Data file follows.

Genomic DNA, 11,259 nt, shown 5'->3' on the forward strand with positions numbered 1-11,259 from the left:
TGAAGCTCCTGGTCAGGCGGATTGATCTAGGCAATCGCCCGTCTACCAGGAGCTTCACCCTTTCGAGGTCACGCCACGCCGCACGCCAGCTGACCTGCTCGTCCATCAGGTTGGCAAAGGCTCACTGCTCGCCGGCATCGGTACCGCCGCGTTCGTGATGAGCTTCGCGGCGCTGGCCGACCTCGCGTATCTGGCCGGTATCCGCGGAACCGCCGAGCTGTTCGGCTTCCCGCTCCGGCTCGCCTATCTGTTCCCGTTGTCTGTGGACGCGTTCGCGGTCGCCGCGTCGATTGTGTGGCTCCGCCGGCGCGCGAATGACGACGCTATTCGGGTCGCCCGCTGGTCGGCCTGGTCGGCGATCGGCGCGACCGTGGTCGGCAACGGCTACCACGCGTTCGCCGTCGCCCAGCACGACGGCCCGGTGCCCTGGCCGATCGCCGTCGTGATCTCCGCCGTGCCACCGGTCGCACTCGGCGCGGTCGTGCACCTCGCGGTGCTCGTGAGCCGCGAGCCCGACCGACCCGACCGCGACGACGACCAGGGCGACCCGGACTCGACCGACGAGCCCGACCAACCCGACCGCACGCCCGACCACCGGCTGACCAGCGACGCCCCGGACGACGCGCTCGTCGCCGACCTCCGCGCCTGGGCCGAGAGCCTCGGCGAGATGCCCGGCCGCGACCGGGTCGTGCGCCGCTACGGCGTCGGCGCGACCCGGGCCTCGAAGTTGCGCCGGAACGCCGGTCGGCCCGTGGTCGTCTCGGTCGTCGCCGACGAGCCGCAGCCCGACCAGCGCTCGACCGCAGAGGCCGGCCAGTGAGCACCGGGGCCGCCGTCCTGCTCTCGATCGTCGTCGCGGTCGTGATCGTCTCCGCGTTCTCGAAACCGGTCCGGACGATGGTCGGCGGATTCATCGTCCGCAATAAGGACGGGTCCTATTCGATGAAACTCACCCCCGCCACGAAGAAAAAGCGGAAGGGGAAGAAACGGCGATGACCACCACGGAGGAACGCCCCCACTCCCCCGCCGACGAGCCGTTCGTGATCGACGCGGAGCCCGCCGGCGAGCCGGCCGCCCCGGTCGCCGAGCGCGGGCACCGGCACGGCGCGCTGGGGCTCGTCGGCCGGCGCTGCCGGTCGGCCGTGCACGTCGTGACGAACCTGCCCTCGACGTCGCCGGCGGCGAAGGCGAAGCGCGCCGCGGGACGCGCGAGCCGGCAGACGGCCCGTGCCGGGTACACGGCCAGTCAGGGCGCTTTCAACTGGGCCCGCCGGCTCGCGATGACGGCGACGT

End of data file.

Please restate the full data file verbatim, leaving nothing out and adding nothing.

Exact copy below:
Genomic DNA, 11,259 nt, shown 5'->3' on the forward strand with positions numbered 1-11,259 from the left:
TGAAGCTCCTGGTCAGGCGGATTGATCTAGGCAATCGCCCGTCTACCAGGAGCTTCACCCTTTCGAGGTCACGCCACGCCGCACGCCAGCTGACCTGCTCGTCCATCAGGTTGGCAAAGGCTCACTGCTCGCCGGCATCGGTACCGCCGCGTTCGTGATGAGCTTCGCGGCGCTGGCCGACCTCGCGTATCTGGCCGGTATCCGCGGAACCGCCGAGCTGTTCGGCTTCCCGCTCCGGCTCGCCTATCTGTTCCCGTTGTCTGTGGACGCGTTCGCGGTCGCCGCGTCGATTGTGTGGCTCCGCCGGCGCGCGAATGACGACGCTATTCGGGTCGCCCGCTGGTCGGCCTGGTCGGCGATCGGCGCGACCGTGGTCGGCAACGGCTACCACGCGTTCGCCGTCGCCCAGCACGACGGCCCGGTGCCCTGGCCGATCGCCGTCGTGATCTCCGCCGTGCCACCGGTCGCACTCGGCGCGGTCGTGCACCTCGCGGTGCTCGTGAGCCGCGAGCCCGACCGACCCGACCGCGACGACGACCAGGGCGACCCGGACTCGACCGACGAGCCCGACCAACCCGACCGCACGCCCGACCACCGGCTGACCAGCGACGCCCCGGACGACGCGCTCGTCGCCGACCTCCGCGCCTGGGCCGAGAGCCTCGGCGAGATGCCCGGCCGCGACCGGGTCGTGCGCCGCTACGGCGTCGGCGCGACCCGGGCCTCGAAGTTGCGCCGGAACGCCGGTCGGCCCGTGGTCGTCTCGGTCGTCGCCGACGAGCCGCAGCCCGACCAGCGCTCGACCGCAGAGGCCGGCCAGTGAGCACCGGGGCCGCCGTCCTGCTCTCGATCGTCGTCGCGGTCGTGATCGTCTCCGCGTTCTCGAAACCGGTCCGGACGATGGTCGGCGGATTCATCGTCCGCAATAAGGACGGGTCCTATTCGATGAAACTCACCCCCGCCACGAAGAAAAAGCGGAAGGGGAAGAAACGGCGATGACCACCACGGAGGAACGCCCCCACTCCCCCGCCGACGAGCCGTTCGTGATCGACGCGGAGCCCGCCGGCGAGCCGGCCGCCCCGGTCGCCGAGCGCGGGCACCGGCACGGCGCGCTGGGGCTCGTCGGCCGGCGCTGCCGGTCGGCCGTGCACGTCGTGACGAACCTGCCCTCGACGTCGCCGGCGGCGAAGGCGAAGCGCGCCGCGGGACGCGCGAGCCGGCAGACGGCCCGTGCCGGGTACACGGCCAGTCAGGGCGCTTTCAACTGGGCCCGCCGGCTCGCGATGACGGCGACGT